Meet Blackwater USA, the powerful private army that the U.S. government has quietly hired to operate in international war zones and on American soil. With its own military base, a fleet of twenty aircraft, and twenty-thousand troops at the ready, Blackwater is the elite Praetorian Guard for the “global war on terror.”
It was the moment the war turned: On March 31, 2004, four Americans were ambushed and burned near their jeeps by an angry mob in the Sunni stronghold of Falluja. Their charred corpses were hung from a bridge over the Euphrates River. The ensuing slaughter by U.S. troops would fuel the fierce Iraqi resistance that haunts occupation forces to this day. But these men were neither American military nor civilians. They were highly trained private soldiers sent to Iraq by a secretive mercenary company based in the wilderness of North Carolina.
Blackwater: The Rise of the World’s Most Powerful Mercenary Armyis the unauthorized story of the epic rise of one of the most powerful and secretive forces to emerge from the U.S. military-industrial complex, hailed by the Bush administration as a revolution in military affairs, but considered by others as a dire threat to American democracy.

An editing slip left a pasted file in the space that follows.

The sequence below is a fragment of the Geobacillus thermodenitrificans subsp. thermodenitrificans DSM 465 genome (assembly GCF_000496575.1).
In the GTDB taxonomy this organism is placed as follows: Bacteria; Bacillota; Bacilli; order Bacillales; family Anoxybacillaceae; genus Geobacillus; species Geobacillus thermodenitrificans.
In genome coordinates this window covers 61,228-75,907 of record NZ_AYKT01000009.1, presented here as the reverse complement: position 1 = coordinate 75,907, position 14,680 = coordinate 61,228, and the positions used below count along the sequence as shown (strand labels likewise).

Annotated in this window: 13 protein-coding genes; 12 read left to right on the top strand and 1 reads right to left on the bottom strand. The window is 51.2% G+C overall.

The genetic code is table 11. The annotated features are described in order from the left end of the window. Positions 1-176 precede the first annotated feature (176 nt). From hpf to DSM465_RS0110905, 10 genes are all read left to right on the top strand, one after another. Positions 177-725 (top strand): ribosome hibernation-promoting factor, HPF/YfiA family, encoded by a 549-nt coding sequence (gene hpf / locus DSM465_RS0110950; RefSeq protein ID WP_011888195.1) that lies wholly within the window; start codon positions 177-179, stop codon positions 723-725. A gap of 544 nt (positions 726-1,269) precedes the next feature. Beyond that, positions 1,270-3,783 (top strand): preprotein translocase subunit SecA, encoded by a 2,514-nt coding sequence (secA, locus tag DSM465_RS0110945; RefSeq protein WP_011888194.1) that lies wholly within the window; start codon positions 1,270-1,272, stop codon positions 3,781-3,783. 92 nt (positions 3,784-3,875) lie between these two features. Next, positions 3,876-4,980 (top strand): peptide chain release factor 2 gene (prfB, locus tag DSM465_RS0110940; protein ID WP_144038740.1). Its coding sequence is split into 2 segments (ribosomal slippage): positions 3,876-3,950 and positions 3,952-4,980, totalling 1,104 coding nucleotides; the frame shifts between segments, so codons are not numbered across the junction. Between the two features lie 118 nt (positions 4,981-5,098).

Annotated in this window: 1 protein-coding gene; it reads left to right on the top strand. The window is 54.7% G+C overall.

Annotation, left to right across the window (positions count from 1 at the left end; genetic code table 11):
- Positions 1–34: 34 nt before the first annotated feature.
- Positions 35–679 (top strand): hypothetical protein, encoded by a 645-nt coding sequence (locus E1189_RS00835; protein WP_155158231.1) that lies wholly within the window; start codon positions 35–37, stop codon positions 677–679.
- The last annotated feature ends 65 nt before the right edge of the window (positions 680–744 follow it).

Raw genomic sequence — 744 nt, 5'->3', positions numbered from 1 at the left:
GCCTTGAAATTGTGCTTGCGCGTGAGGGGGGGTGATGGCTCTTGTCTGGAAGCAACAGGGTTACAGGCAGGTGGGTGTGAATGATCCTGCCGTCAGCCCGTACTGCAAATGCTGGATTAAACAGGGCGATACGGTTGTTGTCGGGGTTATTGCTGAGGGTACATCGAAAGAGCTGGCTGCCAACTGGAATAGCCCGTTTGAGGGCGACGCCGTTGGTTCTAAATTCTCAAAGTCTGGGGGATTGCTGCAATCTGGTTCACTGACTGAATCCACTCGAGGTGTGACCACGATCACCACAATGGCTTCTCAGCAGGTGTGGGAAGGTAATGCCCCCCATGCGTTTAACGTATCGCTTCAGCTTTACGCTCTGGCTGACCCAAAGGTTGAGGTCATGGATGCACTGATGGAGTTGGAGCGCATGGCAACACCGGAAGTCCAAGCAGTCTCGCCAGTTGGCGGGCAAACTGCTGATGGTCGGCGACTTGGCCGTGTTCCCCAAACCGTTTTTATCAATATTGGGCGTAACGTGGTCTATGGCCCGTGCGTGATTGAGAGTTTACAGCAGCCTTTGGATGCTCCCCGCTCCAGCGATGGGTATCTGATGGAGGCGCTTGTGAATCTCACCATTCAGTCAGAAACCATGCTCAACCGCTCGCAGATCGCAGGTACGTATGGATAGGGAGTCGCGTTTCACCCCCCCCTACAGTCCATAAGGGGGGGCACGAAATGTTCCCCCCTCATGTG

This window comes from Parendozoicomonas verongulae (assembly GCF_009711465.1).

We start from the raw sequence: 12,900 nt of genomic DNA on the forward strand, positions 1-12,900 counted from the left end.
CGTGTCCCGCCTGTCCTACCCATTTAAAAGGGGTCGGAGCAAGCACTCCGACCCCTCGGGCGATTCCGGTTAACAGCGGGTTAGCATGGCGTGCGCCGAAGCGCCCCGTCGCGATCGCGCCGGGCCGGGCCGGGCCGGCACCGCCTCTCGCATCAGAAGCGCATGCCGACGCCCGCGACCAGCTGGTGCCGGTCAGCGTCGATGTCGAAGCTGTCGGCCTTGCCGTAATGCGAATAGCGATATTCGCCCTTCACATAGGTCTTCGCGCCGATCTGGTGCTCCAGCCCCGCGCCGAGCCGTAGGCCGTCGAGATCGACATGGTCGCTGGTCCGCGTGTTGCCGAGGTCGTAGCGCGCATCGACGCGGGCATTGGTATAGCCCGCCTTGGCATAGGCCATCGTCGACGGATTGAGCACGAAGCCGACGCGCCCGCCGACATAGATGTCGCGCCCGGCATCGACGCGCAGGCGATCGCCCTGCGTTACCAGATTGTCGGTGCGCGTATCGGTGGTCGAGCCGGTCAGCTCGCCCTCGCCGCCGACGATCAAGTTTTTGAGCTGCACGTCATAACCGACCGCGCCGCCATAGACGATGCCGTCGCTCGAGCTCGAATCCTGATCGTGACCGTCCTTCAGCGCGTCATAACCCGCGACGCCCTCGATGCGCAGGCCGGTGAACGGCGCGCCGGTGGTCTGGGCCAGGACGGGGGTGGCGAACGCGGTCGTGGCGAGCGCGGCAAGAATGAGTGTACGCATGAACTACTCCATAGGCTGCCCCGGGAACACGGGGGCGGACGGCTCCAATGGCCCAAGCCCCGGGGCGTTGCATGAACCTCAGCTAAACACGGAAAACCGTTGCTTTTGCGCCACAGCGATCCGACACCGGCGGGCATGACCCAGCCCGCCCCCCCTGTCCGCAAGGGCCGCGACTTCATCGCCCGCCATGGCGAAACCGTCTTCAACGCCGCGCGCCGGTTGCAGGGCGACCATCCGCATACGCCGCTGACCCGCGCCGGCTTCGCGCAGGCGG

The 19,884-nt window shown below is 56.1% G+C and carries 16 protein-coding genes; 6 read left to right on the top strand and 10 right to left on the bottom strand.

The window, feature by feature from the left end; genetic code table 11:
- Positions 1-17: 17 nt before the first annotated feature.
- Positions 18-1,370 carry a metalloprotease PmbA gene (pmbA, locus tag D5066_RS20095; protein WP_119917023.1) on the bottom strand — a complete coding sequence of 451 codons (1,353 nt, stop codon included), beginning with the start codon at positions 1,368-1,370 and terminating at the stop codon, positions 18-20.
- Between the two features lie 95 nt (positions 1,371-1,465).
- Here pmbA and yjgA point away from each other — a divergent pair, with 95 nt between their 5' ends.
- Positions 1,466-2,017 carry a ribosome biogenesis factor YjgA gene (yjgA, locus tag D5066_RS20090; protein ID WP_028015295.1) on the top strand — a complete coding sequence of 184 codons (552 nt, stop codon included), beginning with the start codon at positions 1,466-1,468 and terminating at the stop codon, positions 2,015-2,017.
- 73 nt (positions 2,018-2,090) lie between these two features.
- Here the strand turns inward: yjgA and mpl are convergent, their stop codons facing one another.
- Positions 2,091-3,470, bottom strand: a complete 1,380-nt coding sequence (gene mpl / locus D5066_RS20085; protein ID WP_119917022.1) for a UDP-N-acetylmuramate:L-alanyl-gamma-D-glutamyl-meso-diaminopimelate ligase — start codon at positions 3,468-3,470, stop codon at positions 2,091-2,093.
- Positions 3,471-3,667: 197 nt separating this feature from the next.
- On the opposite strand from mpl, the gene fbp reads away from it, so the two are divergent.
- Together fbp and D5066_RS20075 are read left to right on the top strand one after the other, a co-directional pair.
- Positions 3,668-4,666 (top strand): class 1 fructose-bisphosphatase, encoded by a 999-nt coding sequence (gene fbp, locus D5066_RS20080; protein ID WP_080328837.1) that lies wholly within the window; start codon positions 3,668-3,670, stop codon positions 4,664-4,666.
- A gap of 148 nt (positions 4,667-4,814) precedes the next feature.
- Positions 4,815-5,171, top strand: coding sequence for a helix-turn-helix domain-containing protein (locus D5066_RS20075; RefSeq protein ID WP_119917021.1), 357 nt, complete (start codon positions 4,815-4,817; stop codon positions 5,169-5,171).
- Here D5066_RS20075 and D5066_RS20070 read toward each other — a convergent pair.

“A crackling exposé of the secretive military contractor Blackwater.”
— The New York Times Book Review
“[Scahill] is a one-man truth squad.”
— Bill Moyers
“Jeremy Scahill’s expose of the Blackwater mercenary firm forcefully demonstrates the grave dangers of outsourcing the government’s monopoly on the use of force.”
― Joseph Wilson, former U.S. ambassador to Iraq
“The most important and chilling book about the death throes of U.S. democracy you will read in years and a triumph of investigative reporting.”
― Naomi Klein, author of No Logo
“Jeremy Scahill’s comprehensive research and reporting lifts the veil off the ever-tightening relationship between the federal government and unaccountable private military corporations such as Blackwater USA.”
― U.S. Representative Jan Schakowsky (D-IL)
Research support for the book was provided by the Investigative Fund at The Nation Institute and by a Puffin Foundation Writing Fellowship.